“Tragedy, you die. Comedy, you get hitched,” quips a literature professor paraphrasing Italo Calvino’s much higher-sounding quote about the duality of story. Traditionally, there are only two drama masks, and the Station has definitely paid due attention to the first this season, so I think we’re due for something brilliant – both bright and smart – to bring us back up after a 1-2 punch from an Irish playwright. The upcoming production of Every Brilliant Thing written by Duncan Macmillan & Jonny Donohoe, promises to be a balm during this particularly dark winter.
Donohoe, the co-writer, also originated the role of the one-man show, partially based on his own experiences. The titular “brilliant things” come from a list of things that made seven year-old Jonny smile, which he hoped would rescue his mother from a suicidal depression. The play uses these things, many of which are handed out on slips of paper to every attendee, as the mooring-points for anecdotes from the man’s life as he grows. Since there is only one actor on stage, reportedly, he often has to dip into the audience for character support.
The Station’s production is being directed by Katie Prosise, veteran of both sides of the stage. About the audience participation, she explains, “This is an extended make-believe game; it’s what we did as children to recreate reality in our own perception. It’s liberating, if you’re comfortable with trying.” She goes on to reassure that both her actors are quite good at reading people, and are interested in creating a safe space where participants can be comfortable yet vulnerable, “and seeing where things take us.” She also encourages that there are places where having more volunteers will actually make the scenes funnier.
Both her actors? Yes, the director has chosen two different one-mans for this show, to perform on alternate nights. Jason Dockins is a stand-up comedian and member of the Abe Froman Project improv group. William Anthony Sebastian Rose II is a Celebration Company regular who is usually seen in more traditional dramatic roles. Since most of this performance is going to be about the delivery, rather than the plot, I sent each of them a few questions.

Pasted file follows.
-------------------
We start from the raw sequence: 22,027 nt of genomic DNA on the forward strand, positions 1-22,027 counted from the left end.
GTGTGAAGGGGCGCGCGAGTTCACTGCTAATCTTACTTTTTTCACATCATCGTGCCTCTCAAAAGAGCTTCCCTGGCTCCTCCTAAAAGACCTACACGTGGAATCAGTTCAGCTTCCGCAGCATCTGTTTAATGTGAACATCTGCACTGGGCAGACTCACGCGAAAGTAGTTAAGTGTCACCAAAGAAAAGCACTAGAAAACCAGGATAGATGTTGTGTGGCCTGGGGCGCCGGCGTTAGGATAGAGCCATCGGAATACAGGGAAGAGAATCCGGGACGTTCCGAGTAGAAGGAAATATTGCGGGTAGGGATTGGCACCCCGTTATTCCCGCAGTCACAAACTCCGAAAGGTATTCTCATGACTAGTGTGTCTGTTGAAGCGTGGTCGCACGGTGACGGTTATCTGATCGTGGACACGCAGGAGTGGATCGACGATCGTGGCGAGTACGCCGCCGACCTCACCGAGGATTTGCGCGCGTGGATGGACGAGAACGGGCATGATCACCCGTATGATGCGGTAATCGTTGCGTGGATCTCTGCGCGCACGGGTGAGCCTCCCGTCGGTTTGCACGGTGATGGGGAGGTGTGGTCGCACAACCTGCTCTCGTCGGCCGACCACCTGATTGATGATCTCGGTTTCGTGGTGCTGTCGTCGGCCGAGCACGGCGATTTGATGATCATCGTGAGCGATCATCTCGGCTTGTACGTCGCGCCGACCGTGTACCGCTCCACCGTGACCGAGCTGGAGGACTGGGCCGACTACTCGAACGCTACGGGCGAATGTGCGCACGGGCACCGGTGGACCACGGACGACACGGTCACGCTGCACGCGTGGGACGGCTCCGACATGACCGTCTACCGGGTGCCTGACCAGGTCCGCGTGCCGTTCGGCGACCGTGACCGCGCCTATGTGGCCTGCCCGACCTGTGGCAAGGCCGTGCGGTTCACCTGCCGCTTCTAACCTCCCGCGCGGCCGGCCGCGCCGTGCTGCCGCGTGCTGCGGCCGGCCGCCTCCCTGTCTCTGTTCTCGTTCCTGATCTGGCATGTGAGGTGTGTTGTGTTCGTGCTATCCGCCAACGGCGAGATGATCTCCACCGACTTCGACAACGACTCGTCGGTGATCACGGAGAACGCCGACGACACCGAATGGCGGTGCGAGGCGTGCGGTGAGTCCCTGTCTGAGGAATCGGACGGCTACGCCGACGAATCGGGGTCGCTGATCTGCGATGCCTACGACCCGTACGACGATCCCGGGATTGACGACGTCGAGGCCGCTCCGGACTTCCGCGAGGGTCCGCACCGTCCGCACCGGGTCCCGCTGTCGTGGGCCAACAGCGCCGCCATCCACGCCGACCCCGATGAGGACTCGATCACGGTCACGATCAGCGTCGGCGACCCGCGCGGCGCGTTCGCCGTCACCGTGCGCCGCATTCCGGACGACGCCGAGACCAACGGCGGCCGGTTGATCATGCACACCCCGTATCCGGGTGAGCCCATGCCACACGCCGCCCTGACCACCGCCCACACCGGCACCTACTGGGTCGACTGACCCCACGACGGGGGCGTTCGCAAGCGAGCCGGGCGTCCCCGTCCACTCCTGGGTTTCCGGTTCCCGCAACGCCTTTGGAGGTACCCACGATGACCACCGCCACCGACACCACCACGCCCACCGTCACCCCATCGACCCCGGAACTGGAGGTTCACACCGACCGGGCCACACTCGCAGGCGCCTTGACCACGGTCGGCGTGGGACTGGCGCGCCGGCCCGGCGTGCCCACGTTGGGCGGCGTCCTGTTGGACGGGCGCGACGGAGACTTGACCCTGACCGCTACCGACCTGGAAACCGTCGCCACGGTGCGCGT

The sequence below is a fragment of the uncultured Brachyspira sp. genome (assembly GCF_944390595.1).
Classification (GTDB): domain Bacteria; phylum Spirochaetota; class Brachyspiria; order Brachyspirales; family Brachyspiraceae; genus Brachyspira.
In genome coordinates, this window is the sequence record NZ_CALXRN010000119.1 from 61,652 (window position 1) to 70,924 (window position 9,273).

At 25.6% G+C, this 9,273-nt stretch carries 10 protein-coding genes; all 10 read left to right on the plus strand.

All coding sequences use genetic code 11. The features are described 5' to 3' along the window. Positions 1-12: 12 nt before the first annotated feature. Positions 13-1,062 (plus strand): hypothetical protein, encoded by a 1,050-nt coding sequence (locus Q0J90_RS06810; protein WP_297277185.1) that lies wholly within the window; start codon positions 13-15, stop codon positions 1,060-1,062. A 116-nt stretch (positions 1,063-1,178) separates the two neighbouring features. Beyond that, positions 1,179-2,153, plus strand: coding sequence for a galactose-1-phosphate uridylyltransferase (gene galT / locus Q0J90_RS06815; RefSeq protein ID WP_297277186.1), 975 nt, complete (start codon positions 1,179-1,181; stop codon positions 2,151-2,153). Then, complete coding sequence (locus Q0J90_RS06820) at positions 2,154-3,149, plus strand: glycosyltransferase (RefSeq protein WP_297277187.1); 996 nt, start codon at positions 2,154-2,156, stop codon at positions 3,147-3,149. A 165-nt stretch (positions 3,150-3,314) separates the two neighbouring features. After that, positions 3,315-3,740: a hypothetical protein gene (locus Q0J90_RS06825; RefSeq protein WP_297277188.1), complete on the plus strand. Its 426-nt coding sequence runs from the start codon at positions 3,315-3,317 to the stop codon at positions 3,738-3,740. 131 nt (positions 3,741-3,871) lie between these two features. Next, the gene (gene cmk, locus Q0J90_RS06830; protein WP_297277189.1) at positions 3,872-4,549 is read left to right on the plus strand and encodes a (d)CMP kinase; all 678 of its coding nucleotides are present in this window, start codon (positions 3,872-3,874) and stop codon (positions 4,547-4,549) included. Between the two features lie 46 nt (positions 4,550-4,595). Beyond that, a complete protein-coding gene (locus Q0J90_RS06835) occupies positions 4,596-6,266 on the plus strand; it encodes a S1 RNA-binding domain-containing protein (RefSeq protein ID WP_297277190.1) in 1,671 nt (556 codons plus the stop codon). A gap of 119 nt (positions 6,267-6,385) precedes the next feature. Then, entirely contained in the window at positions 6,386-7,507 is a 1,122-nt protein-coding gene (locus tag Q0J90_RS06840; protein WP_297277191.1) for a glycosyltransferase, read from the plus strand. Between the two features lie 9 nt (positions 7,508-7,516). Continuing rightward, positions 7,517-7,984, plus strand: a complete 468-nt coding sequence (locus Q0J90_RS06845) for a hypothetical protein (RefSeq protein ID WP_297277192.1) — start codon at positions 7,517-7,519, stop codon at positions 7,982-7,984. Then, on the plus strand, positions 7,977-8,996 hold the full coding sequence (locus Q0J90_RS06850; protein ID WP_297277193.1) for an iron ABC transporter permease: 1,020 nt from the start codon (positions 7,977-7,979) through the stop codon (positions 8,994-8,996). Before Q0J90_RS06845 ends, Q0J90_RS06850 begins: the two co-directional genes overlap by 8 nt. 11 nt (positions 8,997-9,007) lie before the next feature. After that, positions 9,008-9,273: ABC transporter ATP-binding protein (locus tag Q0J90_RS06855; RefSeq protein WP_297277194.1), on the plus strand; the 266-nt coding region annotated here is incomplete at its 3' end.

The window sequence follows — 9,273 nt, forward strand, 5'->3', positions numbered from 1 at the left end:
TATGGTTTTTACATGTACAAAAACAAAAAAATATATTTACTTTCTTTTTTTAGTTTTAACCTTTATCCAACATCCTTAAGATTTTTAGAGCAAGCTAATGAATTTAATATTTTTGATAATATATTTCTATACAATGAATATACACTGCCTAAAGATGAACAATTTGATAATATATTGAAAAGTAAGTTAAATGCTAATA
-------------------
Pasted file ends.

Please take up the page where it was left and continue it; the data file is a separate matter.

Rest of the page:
Smile Politely: Did the actors’ different theatrical backgrounds make a difference in the way they approached the role?
Prosise: Jason tells stories in his standup. He’s incredibly good at it. He knows right where the audience is -when they’re with him and when he needs to push- and he’s not afraid to be personal. In fact, he thrives on vulnerability. Froman, his improvisation troupe, is all about telling a story and basing characters on real was. He simply knows where the next step is.
William can transition from tragedy to comedy with neck break speed. He has me in tears of empathy and then snaps me into laughter the very next second. I’ve seen him do so many comedies over the years, and so few dramas, that it’s been an absolute treat to see him work.
Rose: When I first read the script for this show the first thing I thought was “That’s a lot of words.” Being that it’s a one man show I realize now how much I rely on other actors to keep me on pace with the direction of the story and the flow, but this show being so heavily reliant on audience participation and improvisation what I have found interesting is I actually start random conversations, that deal with the show, or scenes that are involved and I just start discussing them with anyone within range. All while trying not to give away too much of the story. But it’s very interesting what you can find out about yourself and society as a whole when you start having those uncomfortable conversations and examining the reactions. The most important thing I want is to make sure the conversation is one that is comfortable, relaxed, and fun while still making the story relatable and fully delving into all of its depths. I hope this gives you a glimpse into my world. This has not been an easy show but it is definitely an incredible one that I hope I can do justice to.